Exec worked with Disney-ABC TV Group chief Anne Sweeney early in his career
Former Nickelodeon and Sesame Workshop exec Tom Ascheim has been tapped as president of ABC Family.
Ascheim has had a varied career in the media and magazine business, most recently serving as CEO of Newsweek and chief strategy officer of Sesame Workshop before starting a consulting firm, TEA Lane Media. He succeeds Michael Riley, who stepped down from the post in September.
Ascheim worked with Disney-ABC TV Group chief Anne Sweeney during their respective tenures at Nickelodeon.
“I always thought he was an incredibly smart, strategic executive. Since then, he has only reinforced my opinion of his abilities,” Sweeney said. “Whether in print, television, or the financial sector, Tom has gone from success to success. He has a proven capability of leading creative teams, and I’m thrilled that he’ll now bring his innovative, entrepreneurial spirit to bear on behalf of ABC Family and the Disney/ABC Television Group.”
Ascheim comes to ABC Family after the young adult-oriented cabler has been on a growth spurt with original series, both scripted and unscripted. ABC Family’s profile in the Disney-ABC cluster of channels has steadily grown as it scored with original skeins such as “Pretty Little Liars,” “Melissa and Joey,” “The Fosters,” “The Secret Life of the American Teenager.” The cabler has also been adept at using tele pics and programming stunts such as this month’s “25 Days of Christmas” into strong marketing platforms and ratings-grabbers.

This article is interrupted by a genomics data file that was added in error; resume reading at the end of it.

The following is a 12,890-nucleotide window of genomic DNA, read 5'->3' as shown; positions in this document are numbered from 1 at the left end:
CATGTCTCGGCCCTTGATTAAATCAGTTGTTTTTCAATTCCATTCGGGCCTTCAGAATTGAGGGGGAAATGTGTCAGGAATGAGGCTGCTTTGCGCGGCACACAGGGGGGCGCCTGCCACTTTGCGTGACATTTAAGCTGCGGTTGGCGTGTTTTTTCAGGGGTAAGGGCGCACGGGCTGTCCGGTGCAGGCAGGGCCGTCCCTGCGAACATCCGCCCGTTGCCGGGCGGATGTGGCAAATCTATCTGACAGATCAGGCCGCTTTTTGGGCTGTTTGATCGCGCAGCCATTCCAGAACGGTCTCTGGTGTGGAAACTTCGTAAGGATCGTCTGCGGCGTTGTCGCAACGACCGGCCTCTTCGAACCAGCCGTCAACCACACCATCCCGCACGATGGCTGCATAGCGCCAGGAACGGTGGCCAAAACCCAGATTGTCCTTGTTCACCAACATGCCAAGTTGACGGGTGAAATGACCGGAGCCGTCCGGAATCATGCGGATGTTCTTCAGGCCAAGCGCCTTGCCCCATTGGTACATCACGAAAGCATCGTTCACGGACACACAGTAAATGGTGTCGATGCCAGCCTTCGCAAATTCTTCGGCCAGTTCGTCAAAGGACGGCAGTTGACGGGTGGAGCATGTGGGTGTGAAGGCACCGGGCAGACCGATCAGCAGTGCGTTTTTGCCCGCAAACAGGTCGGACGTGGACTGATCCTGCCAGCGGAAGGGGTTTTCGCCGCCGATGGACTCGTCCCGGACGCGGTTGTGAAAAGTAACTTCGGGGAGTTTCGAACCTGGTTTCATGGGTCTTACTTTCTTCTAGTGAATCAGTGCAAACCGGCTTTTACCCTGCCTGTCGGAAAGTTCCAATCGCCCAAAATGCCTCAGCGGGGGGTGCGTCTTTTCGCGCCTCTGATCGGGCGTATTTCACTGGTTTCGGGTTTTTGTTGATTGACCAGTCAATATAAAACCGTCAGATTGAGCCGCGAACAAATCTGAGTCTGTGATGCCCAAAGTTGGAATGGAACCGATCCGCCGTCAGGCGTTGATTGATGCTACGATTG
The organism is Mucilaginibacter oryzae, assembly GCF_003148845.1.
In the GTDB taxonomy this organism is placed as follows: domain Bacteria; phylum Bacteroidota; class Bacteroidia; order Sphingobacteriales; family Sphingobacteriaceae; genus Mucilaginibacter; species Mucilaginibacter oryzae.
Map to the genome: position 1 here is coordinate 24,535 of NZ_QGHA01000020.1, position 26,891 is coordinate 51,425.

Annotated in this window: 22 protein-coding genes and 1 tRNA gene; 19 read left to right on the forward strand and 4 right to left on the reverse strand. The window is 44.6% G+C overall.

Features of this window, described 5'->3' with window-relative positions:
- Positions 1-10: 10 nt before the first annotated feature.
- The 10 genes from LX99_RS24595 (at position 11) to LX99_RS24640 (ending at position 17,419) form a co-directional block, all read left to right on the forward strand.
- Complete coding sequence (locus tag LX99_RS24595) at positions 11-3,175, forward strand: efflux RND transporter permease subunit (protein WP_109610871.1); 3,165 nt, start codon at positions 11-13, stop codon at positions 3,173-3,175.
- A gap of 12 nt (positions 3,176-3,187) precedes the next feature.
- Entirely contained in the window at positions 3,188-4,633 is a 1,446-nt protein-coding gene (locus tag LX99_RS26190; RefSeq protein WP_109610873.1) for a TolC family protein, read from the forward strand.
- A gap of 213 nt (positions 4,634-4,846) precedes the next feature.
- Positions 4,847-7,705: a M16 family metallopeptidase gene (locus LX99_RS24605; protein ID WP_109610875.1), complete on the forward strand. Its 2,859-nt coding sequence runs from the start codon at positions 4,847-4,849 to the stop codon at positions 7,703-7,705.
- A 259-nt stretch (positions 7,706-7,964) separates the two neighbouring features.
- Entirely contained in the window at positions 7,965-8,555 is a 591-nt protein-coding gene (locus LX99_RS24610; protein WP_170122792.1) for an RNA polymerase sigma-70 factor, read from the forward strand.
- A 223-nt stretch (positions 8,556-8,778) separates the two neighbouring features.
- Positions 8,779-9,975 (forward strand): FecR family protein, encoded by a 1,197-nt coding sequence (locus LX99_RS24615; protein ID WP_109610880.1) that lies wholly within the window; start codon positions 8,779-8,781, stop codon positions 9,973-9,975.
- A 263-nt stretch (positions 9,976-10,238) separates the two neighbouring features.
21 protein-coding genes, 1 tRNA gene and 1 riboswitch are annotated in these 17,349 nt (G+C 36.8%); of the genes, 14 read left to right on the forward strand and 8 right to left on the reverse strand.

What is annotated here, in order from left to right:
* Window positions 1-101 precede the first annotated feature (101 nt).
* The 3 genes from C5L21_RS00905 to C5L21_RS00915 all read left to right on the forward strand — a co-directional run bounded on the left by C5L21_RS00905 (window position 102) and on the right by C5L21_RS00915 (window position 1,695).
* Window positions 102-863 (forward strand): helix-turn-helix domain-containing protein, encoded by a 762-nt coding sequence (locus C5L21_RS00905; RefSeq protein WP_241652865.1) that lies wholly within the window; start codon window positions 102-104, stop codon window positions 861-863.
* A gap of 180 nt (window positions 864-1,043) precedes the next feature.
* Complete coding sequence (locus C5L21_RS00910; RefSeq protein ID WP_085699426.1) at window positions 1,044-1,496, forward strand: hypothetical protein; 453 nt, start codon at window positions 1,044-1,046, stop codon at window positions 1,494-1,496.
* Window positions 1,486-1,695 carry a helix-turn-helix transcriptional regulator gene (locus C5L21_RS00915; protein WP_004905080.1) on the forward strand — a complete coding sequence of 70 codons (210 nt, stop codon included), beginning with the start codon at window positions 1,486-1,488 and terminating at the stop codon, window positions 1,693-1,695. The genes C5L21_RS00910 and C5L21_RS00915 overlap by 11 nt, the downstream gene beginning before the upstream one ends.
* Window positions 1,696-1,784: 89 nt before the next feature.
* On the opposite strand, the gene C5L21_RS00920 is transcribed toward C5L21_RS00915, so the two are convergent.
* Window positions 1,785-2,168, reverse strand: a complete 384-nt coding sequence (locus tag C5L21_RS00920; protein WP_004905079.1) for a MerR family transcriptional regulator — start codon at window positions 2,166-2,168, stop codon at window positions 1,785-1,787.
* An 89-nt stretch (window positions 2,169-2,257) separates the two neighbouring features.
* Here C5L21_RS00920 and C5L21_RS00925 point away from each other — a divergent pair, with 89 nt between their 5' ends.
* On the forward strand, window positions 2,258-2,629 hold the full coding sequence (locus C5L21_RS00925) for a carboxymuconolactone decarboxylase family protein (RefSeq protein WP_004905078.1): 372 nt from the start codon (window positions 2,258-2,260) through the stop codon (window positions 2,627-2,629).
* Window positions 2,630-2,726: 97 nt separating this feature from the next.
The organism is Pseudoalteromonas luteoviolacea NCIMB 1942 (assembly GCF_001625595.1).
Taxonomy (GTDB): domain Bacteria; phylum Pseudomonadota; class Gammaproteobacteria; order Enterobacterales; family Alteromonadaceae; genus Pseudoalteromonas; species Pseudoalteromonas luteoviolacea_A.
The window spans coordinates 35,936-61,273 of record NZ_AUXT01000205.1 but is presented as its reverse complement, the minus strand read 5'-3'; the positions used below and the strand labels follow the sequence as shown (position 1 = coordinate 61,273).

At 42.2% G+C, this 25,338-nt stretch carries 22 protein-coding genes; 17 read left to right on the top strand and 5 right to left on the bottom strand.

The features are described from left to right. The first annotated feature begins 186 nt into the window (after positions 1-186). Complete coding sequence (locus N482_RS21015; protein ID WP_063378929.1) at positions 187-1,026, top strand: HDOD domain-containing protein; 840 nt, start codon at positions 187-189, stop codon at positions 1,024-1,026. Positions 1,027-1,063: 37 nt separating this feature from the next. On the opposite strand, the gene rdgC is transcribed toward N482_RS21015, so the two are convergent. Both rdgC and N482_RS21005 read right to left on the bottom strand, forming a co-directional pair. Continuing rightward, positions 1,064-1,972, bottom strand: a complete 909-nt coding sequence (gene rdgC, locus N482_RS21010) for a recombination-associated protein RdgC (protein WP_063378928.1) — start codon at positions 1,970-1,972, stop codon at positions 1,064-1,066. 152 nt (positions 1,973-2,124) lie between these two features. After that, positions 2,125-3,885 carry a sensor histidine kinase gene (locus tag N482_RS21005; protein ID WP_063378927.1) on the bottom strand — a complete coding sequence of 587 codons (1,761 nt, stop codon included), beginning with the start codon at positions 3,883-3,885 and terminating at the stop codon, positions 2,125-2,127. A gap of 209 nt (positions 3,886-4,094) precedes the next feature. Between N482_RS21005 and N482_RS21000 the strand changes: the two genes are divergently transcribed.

“While ABC Family has accomplished so much already, I’m very confident that we have only just begun to tap its full potential,” Ascheim said.
Ascheim got his start in TV at Viacom in 1990, working in business development for Nickelodeon. He rose steadily through the ranks to exec VP and g.m. of Nickelodeon Television. He had a big hand in developing some of Nick’s first digital properties, and was a key player in the launch of preschool net Noggin.
He left Viacom in 2007 to join Newsweek as CEO, overseeing global operations of the news magazine. After four years, he joined Sesame Workshop, the production outfit behind “Sesame Street,” as exec VP of the Sesame Learning unit focused on developing on education products and services tied to the company’s TV productions.
Riley left ABC Family after three years at the cabler because of his desire to return to his home in Britain.